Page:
Forests key to climate change pact: Durban congress

September 12, 2015
A tree stands in a deforested area in the middle of the Amazon jungle during a flight by Greenpeace activists over areas of ille
A tree stands in a deforested area in the middle of the Amazon jungle during a flight by Greenpeace activists over areas of illegal exploitation of timber, in the state of Para, Brazil, on October 14, 2014

Two major UN conferences on climate change and sustainable development must tackle the key issue of deforestation, the World Forestry Congress urged Friday.

"Forests are an essential solution to adaptation and mitigation," according to a statement released by the congress, which drew 4,000 delegates from government, conservation groups and the private sector to the South African city of Durban this week.

Apart from offering oxygen, fuel and building material, trees store important quantities of carbon gas, which, if released, contribute to global warming.

Members of the UN Framework Convention on Climate Change (UNFCCC) are due to meet in Paris from November 30 to December 11, bidding for a landmark agreement to curb carbon emissions.

"Climate change poses a serious threat to the planet and to forests and forest-dependent people, and there is a risk that actions will fall short of what is required," the congress said.

The Durban meeting also targeted the UN General Assembly summit in New York later this month on adopting the 2030 Agenda for Sustainable Development.

A UN report released at the congress on Monday noted that although some progress has been made in slowing the rate of forest destruction, an area of woodland the size of South Africa has been lost since 1990.

The international conservation organisation WWF hailed the 's declaration.

"As we head into the UN climate change talks in Paris, all parties need to make sure the new climate deal creates incentives for the actions needed to reduce loss," it said.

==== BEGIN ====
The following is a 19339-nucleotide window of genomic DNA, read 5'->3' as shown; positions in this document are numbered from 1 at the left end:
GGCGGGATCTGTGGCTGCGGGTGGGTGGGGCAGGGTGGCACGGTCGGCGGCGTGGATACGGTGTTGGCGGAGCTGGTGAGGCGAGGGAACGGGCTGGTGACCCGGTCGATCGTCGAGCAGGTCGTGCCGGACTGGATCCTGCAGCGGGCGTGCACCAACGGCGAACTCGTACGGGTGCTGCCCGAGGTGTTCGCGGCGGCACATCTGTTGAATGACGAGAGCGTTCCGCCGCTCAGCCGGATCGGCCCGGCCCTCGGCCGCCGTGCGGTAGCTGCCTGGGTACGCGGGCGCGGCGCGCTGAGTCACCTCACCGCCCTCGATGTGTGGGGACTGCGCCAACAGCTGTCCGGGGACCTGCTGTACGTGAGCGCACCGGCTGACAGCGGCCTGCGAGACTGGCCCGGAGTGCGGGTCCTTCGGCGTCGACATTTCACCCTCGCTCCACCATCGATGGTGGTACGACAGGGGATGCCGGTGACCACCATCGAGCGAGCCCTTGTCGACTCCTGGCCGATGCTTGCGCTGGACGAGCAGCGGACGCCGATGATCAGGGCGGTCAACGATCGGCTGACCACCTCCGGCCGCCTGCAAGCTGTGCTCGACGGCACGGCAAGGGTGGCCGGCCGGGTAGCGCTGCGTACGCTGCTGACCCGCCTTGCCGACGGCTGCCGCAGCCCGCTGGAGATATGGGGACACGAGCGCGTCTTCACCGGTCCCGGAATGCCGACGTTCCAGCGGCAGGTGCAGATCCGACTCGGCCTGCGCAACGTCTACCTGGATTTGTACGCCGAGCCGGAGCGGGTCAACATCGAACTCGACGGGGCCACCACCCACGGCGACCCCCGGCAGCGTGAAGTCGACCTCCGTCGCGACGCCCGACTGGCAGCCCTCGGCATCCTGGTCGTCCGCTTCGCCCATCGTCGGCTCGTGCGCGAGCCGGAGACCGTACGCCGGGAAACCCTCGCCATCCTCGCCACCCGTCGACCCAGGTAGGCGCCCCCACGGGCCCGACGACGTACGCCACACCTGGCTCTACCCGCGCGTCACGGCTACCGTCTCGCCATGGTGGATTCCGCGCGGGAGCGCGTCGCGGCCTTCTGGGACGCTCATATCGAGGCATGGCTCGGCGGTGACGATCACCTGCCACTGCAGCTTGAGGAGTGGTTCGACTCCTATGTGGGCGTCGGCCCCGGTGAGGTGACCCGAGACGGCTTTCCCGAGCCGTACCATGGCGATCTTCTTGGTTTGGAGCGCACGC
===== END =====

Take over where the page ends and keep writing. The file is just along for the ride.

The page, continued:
Explore further: Rate of global forest loss halved: UN report

Related Stories

Rate of global forest loss halved: UN report

September 7, 2015

The rate at which the world is losing its forests has been halved, but an area of woodland the size of South Africa has still been lost since 1990, a major UN report said Monday.

Boreal forests challenged by global change

August 20, 2015

Management of boreal forests needs greater attention from international policy, argued forestry experts from the International Institute for Applied Systems Analysis (IIASA), Natural Resources Canada, and the University of ...

Indonesia to cut emission by 29 percent in 2030

September 2, 2015

Indonesia has unveiled an ambitious new target for reducing carbon emissions, promising to slash its greenhouse gas output by 29 percent by 2030, the government said Wednesday.

Recommended for you

Two new planets discovered using artificial intelligence

March 26, 2019

Astronomers at The University of Texas at Austin, in partnership with Google, have used artificial intelligence (AI) to uncover two more hidden planets in the Kepler space telescope archive. The technique shows promise for ...

Infertility's roots in DNA packaging

March 26, 2019

Pathological infertility is a condition affecting roughly 7 percent of human males, and among those afflicted, 10 to 15 percent are thought to have a genetic cause. However, pinpointing the precise genes responsible for the ...

Facebook is free, but should it count toward GDP anyway?

March 26, 2019

For several decades, gross domestic product (GDP), a sum of the value of purchased goods, has been a ubiquitous yardstick of economic activity. More recently, some observers have suggested that GDP falls short because it ...

Droughts could hit aging power plants hard

March 26, 2019

Older power plants with once-through cooling systems generate about a third of all U.S. electricity, but their future generating capacity will be undercut by droughts and rising water temperatures linked to climate change. ...

1 comment

Adjust slider to filter visible comments by rank

Display comments: newest first

mememine69
1 / 5 (2) Sep 12, 2015
Will climate science ever finally say it's; "PROVEN" before it's too late to avoid their CO2 Armageddon?
It's been 34 years of debate and delay to save the planet.

Is this how you want your children remembering you?

CO2 death threats?
Who's the neocon in the coming history books?

Please sign in to add a comment. Registration is free, and takes less than a minute. Read more

Click here to reset your password.
Sign in to get notified via email when new comments are made.